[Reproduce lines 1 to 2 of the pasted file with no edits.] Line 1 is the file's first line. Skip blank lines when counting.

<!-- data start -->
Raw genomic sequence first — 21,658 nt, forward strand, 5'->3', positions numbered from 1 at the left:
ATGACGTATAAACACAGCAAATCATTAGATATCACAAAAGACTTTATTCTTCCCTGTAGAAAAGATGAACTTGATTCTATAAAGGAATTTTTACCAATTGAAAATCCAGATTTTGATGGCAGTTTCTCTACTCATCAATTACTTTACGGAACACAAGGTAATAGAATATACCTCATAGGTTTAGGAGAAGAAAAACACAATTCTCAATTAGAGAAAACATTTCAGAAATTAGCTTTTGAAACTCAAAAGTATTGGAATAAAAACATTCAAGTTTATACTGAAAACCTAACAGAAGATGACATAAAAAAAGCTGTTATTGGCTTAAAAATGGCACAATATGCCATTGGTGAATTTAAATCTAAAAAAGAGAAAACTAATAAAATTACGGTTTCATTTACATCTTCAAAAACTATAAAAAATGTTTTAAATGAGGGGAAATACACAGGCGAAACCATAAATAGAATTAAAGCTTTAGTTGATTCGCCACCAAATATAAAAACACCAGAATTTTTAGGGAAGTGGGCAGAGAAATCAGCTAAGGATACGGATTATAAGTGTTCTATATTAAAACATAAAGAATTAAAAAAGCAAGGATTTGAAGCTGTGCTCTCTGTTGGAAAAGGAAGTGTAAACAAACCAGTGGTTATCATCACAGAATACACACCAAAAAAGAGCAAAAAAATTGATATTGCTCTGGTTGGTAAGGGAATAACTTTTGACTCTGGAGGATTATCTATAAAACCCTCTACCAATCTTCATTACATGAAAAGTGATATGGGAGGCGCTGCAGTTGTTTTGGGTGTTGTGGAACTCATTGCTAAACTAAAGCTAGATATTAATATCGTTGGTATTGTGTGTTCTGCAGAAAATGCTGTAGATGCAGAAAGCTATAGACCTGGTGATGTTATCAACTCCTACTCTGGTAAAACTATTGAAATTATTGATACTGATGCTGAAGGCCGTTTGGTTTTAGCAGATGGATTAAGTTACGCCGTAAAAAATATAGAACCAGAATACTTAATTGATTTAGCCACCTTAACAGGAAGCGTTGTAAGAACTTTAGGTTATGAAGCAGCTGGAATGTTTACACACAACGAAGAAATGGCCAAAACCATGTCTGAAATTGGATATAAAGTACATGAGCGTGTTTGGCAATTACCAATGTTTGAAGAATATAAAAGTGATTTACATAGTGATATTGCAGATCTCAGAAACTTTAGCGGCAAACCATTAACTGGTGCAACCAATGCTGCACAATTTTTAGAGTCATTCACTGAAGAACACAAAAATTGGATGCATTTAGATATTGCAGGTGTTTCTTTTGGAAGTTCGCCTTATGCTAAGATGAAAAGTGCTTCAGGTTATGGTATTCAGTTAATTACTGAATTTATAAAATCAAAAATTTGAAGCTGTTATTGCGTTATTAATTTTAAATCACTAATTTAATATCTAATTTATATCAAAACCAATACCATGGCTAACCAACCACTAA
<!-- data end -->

Raw genomic sequence first — 21,658 nt, forward strand, 5'->3', positions numbered from 1 at the left:
ATGACGTATAAACACAGCAAATCATTAGATATCACAAAAGACTTTATTCTTCCCTGTAGAAAAGATGAACTTGATTCTATAAAGGAATTTTTACCAATTGAAAATCCAGATTTTGATGGCAGTTTCTCTACTCATCAATTACTTTACGGAACACAAGGTAATAGAATATACCTCATAGGTTTAGGAGAAGAAAAACACAATTCTCAATTAGAGAAAACATTTCAGAAATTAGCTTTTGAAACTCAAAAGTATTGGAATAAAAACATTCAAGTTTATACTGAAAACCTAACAGAAGATGACATAAAAAAAGCTGTTATTGGCTTAAAAATGGCACAATATGCCATTGGTGAATTTAAATCTAAAAAAGAGAAAACTAATAAAATTACGGTTTCATTTACATCTTCAAAAACTATAAAAAATGTTTTAAATGAGGGGAAATACACAGGCGAAACCATAAATAGAATTAAAGCTTTAGTTGATTCGCCACCAAATATAAAAACACCAGAATTTTTAGGGAAGTGGGCAGAGAAATCAGCTAAGGATACGGATTATAAGTGTTCTATATTAAAACATAAAGAATTAAAAAAGCAAGGATTTGAAGCTGTGCTCTCTGTTGGAAAAGGAAGTGTAAACAAACCAGTGGTTATCATCACAGAATACACACCAAAAAAGAGCAAAAAAATTGATATTGCTCTGGTTGGTAAGGGAATAACTTTTGACTCTGGAGGATTATCTATAAAACCCTCTACCAATCTTCATTACATGAAAAGTGATATGGGAGGCGCTGCAGTTGTTTTGGGTGTTGTGGAACTCATTGCTAAACTAAAGCTAGATATTAATATCGTTGGTATTGTGTGTTCTGCAGAAAATGCTGTAGATGCAGAAAGCTATAGACCTGGTGATGTTATCAACTCCTACTCTGGTAAAACTATTGAAATTATTGATACTGATGCTGAAGGCCGTTTGGTTTTAGCAGATGGATTAAGTTACGCCGTAAAAAATATAGAACCAGAATACTTAATTGATTTAGCCACCTTAACAGGAAGCGTTGTAAGAACTTTAGGTTATGAAGCAGCTGGAATGTTTACACACAACGAAGAAATGGCCAAAACCATGTCTGAAATTGGATATAAAGTACATGAGCGTGTTTGGCAATTACCAATGTTTGAAGAATATAAAAGTGATTTACATAGTGATATTGCAGATCTCAGAAACTTTAGCGGCAAACCATTAACTGGTGCAACCAATGCTGCACAATTTTTAGAGTCATTCACTGAAGAACACAAAAATTGGATGCATTTAGATATTGCAGGTGTTTCTTTTGGAAGTTCGCCTTATGCTAAGATGAAAAGTGCTTCAGGTTATGGTATTCAGTTAATTACTGAATTTATAAAATCAAAAATTTGAAGCTGTTATTGCGTTATTAATTTTAAATCACTAATTTAATATCTAATTTATATCAAAACCAATACCATGGCTAACCAACCACTAA